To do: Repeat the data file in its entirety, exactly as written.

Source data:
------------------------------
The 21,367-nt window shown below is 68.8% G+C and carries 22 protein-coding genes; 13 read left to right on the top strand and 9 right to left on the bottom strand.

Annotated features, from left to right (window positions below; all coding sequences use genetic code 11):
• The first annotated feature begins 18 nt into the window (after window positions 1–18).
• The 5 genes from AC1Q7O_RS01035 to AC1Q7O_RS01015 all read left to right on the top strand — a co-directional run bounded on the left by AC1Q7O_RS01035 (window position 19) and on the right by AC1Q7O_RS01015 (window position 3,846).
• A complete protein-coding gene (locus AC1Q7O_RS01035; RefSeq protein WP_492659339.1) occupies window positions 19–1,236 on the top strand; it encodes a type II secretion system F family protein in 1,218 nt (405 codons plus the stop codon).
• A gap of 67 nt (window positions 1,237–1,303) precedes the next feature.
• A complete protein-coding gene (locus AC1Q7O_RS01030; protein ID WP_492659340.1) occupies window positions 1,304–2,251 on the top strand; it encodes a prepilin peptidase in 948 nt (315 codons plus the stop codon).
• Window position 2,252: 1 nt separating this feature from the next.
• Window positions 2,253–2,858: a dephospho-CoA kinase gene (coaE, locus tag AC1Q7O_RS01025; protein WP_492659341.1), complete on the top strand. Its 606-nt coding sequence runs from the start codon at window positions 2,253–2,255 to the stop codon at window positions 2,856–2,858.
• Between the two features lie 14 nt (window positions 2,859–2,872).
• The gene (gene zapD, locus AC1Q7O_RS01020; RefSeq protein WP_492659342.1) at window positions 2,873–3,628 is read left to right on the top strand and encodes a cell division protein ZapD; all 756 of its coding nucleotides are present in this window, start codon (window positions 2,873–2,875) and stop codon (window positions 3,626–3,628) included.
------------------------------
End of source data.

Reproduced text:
The 21,367-nt window shown below is 68.8% G+C and carries 22 protein-coding genes; 13 read left to right on the top strand and 9 right to left on the bottom strand.

Annotated features, from left to right (window positions below; all coding sequences use genetic code 11):
• The first annotated feature begins 18 nt into the window (after window positions 1–18).
• The 5 genes from AC1Q7O_RS01035 to AC1Q7O_RS01015 all read left to right on the top strand — a co-directional run bounded on the left by AC1Q7O_RS01035 (window position 19) and on the right by AC1Q7O_RS01015 (window position 3,846).
• A complete protein-coding gene (locus AC1Q7O_RS01035; RefSeq protein WP_492659339.1) occupies window positions 19–1,236 on the top strand; it encodes a type II secretion system F family protein in 1,218 nt (405 codons plus the stop codon).
• A gap of 67 nt (window positions 1,237–1,303) precedes the next feature.
• A complete protein-coding gene (locus AC1Q7O_RS01030; protein ID WP_492659340.1) occupies window positions 1,304–2,251 on the top strand; it encodes a prepilin peptidase in 948 nt (315 codons plus the stop codon).
• Window position 2,252: 1 nt separating this feature from the next.
• Window positions 2,253–2,858: a dephospho-CoA kinase gene (coaE, locus tag AC1Q7O_RS01025; protein WP_492659341.1), complete on the top strand. Its 606-nt coding sequence runs from the start codon at window positions 2,253–2,255 to the stop codon at window positions 2,856–2,858.
• Between the two features lie 14 nt (window positions 2,859–2,872).
• The gene (gene zapD, locus AC1Q7O_RS01020; RefSeq protein WP_492659342.1) at window positions 2,873–3,628 is read left to right on the top strand and encodes a cell division protein ZapD; all 756 of its coding nucleotides are present in this window, start codon (window positions 2,873–2,875) and stop codon (window positions 3,626–3,628) included.